Wildlife and Communities Gain New Lease on Land

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KILIMANJARO HEARTLAND, KENYA--In southern Kenya, where the African Wildlife Foundation (AWF) has partnered with local communities for more than four decades, AWF recently launched a new program called Leasing Land for Conservation.

The innovative new program -- under which AWF pays landowners for land conserved under a special lease agreement -- is initially being deployed in the Kilimanjaro Heartland, in the area stretching from the eastern border of Kenya's Amboseli National Park to the Kimana Sanctuary.

Nearly 8,000 acres of community lands have already been protected through AWF's Leasing Land for Conservation program. This past January, the 50 landowners of Osupuko, a community of Maasai pastoralists occupying a crucial wildlife dispersal area next to the Kimana Sanctuary, collectively set aside 3,000 acres through a lease with AWF. The 85 landowners of Kilitome, which abuts Amboseli National Park, set aside 5,000 acres.

The leasing program is part of AWF's work to connect Amboseli, Chyulu, and Tsavo National Parks. Elephants, lions, cheetahs and other wildlife use this historical corridor to move from the increasingly congested Amboseli area to the Kimana Sanctuary to areas farther east. Local Maasai also use these lands to graze their livestock.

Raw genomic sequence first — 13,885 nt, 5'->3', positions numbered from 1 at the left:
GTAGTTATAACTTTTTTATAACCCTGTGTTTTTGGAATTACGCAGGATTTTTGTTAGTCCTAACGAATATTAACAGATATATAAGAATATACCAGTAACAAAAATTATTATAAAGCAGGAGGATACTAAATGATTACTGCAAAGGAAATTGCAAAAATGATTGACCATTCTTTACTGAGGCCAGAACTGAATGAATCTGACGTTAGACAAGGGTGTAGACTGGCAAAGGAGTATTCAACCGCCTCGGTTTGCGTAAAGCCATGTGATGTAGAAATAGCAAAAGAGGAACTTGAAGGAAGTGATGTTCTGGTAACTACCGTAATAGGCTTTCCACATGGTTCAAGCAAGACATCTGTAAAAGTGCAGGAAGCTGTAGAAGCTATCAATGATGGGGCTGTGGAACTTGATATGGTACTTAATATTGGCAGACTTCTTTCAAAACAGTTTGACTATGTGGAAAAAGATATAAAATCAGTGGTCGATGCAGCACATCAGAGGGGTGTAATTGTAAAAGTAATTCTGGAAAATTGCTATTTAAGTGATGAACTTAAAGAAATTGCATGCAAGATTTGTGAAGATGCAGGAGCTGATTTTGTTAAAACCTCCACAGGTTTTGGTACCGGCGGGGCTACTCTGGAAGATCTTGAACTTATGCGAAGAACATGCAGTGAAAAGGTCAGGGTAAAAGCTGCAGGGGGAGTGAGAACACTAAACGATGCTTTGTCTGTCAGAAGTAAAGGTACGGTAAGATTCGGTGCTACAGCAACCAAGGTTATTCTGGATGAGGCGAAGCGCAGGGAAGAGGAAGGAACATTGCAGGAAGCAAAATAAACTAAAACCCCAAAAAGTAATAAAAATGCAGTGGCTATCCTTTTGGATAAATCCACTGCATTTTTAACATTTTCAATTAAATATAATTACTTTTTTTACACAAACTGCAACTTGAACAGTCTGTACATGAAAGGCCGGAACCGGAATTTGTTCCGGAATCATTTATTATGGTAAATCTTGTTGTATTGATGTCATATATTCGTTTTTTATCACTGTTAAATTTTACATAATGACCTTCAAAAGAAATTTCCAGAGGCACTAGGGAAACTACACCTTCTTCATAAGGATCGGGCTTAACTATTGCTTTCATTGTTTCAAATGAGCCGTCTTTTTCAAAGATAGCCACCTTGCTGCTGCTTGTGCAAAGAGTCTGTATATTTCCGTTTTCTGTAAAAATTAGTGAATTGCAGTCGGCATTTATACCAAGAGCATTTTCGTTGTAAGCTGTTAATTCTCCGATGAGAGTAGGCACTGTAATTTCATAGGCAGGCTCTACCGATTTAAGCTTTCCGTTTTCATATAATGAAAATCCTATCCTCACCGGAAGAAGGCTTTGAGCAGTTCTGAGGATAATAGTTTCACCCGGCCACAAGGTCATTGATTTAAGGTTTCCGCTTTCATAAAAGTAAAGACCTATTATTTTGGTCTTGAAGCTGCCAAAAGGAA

Because of population growth and changing lifestyles, however, land parcels in this region are increasingly being converted for agriculture or sold off to developers. These forces have led to both a rapid reduction in wildlife habitat and increased human-wildlife conflict.

With support from the Dutch government and The Nature Conservancy, AWF will pay the Osupuko and Kilitome landowners $6 for every acre set aside for conservation and safeguarded against poaching, subdivision, and other activities that degrade habitat. Under these terms, the Osupuko families will earn $18,000 and the Kilitome families $30,600 a year. AWF is now working with both communities to employ local scouts who will help patrol the land and uphold the land use restrictions.

In the months ahead, AWF will also reach out to its supporters to secure critical funding to help the communities set up conservancies and build conservation enterprises that are economically self sustaining.

"The recent lease signings are a huge milestone and a critical step in securing the entire Amboseli ecosystem," says Kathleen Fitzgerald, AWF's Director of Land Conservation. "The swift results so far--with 8,000 acres already brought under conservation management and thousands more expected to come on line in the coming months--is possible thanks to AWF's long-term engagement with local communities throughout the region."